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Meet the Samsung Galaxy Axiom, the U.S. Cellular poster product for the GS3-ification of entry-level and midrange phones. The Axiom shares many of the same basic elements and a lot of the same design philosophy as the Samsung Galaxy S3 and the Samsung Galaxy S3 Mini. Although it's roughly the same size as the Mini, its hardware and software features are still a step down.
That isn't to say you should steer clear of the Axiom. Its excellent price -- just a penny on contract if you live in a 4G area and $79.99 if you're in a 3G 'hood -- keeps it in the running as a midrange Android phone, and it comes with a lot of hardware features, including two cameras and HD video, plus the Android 4.0 Ice Cream Sandwich OS and NFC.
These features make it a good choice for people who are watching their purse strings or who are transitioning to a smartphone; however, I wouldn't recommend it for those looking for more power. There are a few red flags in addition: call quality was a little choppy, the roaming 3G network was slow and frequently stuttered, and the handset is a little bulky. Since I wasn't able to test the Axiom's 4G network -- or even its 3G network in its home area -- take my experiences with a grain of salt.
Design and build
With its rounded corners, gray-blue brushed-metal look, and central physical home button, the stylish Galaxy Axiom strongly resembles the Galaxy S3 Mini. Like the Mini, the Axiom has a 4-inch screen and some slick metallic-looking accents. That's where the similarities stop. The Axiom is thicker than the Mini, and uses a different display technology, an LCD touch screen with WVGA resolution (800x480 pixels) rather than an AMOLED screen.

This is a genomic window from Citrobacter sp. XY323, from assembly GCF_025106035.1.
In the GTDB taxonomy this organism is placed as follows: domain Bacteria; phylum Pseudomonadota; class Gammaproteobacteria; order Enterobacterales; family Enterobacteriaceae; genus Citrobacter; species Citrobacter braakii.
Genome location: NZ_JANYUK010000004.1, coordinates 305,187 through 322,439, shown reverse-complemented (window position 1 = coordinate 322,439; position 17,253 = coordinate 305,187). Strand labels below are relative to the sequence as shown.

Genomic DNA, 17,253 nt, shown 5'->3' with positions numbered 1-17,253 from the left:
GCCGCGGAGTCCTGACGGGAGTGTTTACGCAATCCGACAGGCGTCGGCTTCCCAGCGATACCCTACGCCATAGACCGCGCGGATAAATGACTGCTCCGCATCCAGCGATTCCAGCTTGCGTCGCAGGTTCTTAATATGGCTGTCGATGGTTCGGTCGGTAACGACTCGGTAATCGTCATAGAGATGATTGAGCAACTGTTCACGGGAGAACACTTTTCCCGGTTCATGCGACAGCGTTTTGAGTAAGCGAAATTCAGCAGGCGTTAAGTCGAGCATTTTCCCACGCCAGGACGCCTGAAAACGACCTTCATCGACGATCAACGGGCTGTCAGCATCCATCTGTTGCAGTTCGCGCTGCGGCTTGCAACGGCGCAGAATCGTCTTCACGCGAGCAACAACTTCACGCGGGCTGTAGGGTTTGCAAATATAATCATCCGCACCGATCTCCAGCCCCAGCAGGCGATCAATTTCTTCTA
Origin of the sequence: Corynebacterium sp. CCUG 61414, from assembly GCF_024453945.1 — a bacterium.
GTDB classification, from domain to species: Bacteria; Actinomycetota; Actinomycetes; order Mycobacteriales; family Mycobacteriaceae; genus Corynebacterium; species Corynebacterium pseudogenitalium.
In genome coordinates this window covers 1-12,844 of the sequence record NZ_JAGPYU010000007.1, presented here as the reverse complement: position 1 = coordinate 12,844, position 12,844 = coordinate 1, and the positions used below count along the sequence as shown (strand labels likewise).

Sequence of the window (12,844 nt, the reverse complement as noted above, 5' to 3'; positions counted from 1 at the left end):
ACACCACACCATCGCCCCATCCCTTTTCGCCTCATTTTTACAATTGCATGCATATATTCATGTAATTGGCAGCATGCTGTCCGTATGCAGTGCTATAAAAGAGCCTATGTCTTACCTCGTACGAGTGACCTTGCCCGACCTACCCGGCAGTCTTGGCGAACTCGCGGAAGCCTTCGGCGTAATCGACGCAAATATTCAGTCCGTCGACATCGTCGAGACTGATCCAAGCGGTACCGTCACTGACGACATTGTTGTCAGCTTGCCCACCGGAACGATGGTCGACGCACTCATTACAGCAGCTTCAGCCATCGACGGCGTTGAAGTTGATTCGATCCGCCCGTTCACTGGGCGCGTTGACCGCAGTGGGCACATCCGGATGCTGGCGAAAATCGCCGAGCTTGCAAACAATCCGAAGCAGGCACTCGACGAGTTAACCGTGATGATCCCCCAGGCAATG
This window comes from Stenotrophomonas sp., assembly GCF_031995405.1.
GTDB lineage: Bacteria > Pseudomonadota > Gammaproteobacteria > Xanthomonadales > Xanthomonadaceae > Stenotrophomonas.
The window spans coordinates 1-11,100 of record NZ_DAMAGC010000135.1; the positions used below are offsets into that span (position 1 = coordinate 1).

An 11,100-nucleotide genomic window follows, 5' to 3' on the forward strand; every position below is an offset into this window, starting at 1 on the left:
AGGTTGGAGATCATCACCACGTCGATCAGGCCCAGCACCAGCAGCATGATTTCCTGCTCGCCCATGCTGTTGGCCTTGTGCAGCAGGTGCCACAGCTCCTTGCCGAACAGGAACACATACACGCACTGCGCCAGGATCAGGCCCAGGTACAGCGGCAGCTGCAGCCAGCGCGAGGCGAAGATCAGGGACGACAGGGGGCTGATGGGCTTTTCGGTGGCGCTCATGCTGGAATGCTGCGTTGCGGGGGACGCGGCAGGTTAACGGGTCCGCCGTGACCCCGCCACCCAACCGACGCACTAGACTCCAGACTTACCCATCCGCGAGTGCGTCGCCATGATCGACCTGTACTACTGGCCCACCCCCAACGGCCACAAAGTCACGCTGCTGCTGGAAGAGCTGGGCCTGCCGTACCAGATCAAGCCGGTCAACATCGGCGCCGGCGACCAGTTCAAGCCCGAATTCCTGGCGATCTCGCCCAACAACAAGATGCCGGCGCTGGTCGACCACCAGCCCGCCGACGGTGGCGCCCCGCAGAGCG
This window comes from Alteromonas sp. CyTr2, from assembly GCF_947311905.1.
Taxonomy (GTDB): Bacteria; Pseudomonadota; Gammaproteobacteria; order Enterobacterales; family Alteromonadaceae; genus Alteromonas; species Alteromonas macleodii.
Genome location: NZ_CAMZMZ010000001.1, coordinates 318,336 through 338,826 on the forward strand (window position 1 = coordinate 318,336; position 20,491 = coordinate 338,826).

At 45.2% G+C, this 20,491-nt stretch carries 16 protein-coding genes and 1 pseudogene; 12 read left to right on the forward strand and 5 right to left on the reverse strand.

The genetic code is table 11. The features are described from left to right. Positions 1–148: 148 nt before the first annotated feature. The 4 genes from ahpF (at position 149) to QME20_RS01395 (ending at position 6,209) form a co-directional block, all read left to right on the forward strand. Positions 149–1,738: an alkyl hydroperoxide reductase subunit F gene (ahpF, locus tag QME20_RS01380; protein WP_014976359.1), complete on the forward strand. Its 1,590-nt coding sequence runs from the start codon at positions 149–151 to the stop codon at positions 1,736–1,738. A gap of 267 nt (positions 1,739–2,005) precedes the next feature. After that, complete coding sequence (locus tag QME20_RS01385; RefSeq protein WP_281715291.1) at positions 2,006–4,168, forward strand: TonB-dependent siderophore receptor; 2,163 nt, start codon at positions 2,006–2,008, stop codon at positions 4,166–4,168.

As for the size, the Axiom's curved back fit well into my hands. At 4.8 inches tall by 2.5 inches wide, it's small enough to operate one-handed. The 0.47-inch thickness and 4.8-ounce weight made the phone seem thick and heavy, but more than once I forgot I had slipped it into my back pocket, which means in the end, it didn't really weigh me down.
Below the screen, you'll find touch-sensitive navigation buttons for the menu and the back button. Between these is the physical home button. In Android 4.0, these take on double functions, such as launching thumbnails of recently opened apps. Above the display are all the proximity and light sensors, plus a front-facing camera. The bottom of the phone houses the Micro-USB charging port, and the top has the 3.5mm headset jack. You'll find the volume rocker on the left, above a microSD card slot. The power button is on the right and the 5-megapixel camera lens and flash are on the back panel.
I really like the handset's appearance, and although it is broad in girth, on the whole I did enjoy the illusion of a premium product.
OS and apps
Android 4.0 Ice Cream Sandwich powers the Axiom, with Samsung's TouchWiz interface on top. Thanks to the combination, you can customize multiple home screens, access system settings from the notifications menu, pinch to see all your screens, and trace your words on a virtual keyboard. As on all Android phones, you'll be able to manage multiple inboxes and social-networking accounts, syncing contacts and calendars.